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UK cultural events that you might not know about

Robin Hood Festival in Sherwood Forest

During the first week of August each year, in celebration of Nottinghamshire’s legendary outlaw, Sherwood Forest is transported back in time all the way to the thirteenth century. The festival has grown from small and humble beginnings into a sprawling pop-up village, with stalls and attractions covering almost a square mile of woodland.

Whether you want to develop your archery skills or watch a high-octane joust between medieval knights, there’s something for everyone with an interest in history. The Robin Hood Festival is a paradise for little boys and girls who have the opportunity to join in theatrical reenactments of the Robin Hood story, providing great entertainment for parents!

Cooper’s Hill Cheese Roll 

The infamous Cooper’s Hill Cheese Roll has been taking place in May since the 1800s. Competitors hurl themselves down a steep hill in pursuit of a wheel of prime Gloucestershire cheese; the hill is so steep that few competitors manage to stay on their feet, resulting in many a spectacular cartwheel as racers fly down the hill. The rules are simple, whoever crosses the line at the bottom of the hill wins, as the cheese is never actually caught due to its superior speed.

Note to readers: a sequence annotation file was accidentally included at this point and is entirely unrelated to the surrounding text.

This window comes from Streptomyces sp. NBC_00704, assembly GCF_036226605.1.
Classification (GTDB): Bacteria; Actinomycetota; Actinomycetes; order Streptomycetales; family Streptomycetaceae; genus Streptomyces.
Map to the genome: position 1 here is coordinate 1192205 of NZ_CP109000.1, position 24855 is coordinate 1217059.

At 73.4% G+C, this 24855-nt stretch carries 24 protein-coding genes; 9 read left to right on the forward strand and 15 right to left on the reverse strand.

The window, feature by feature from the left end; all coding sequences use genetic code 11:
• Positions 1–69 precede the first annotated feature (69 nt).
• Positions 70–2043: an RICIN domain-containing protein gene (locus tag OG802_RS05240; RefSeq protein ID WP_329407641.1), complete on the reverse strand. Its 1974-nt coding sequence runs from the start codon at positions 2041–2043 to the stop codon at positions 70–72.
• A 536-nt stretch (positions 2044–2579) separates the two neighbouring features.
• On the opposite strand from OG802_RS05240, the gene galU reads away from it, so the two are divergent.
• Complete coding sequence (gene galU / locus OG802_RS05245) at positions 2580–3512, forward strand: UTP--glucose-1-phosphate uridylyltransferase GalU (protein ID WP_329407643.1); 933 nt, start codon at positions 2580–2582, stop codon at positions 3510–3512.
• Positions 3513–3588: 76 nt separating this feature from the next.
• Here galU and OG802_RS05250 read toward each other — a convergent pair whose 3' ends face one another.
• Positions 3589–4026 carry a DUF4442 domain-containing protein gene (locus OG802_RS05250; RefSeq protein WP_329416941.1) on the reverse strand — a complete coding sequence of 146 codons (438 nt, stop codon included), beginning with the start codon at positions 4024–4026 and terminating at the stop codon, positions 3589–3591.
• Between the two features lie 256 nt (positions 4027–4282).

The Isle of Wight Walking Festival 

Heading into calmer, less dangerous territory, from the 4th of May until the 19th every year, 100s of walks are organised all across the Isle of Wight, with many local experts guiding groups through the lesser-known walking routes that span the island. The Isle of Wight is often referred to as ‘England in miniature’ as the vistas span from thatched villages to sprawling sandy beaches. The festival is a unique opportunity to see some of the most stunning scenery in the UK all compacted into one or two days.

Summer Solstice at Stonehenge 

The Neolithic monument of Stonehenge is one of the most ancient structures in all the UK. Every year, in June, the stones are opened up to the public, something that is rarely allowed by English Heritage, the stone’s overseers. It’s a great opportunity for friends and family to come together to mark the longest day of the year, as people have been doing so for thousands of years. The site holds special significance for members of the UK’s Druid and Pagan community, who perform rituals and celebrations during each solstice.

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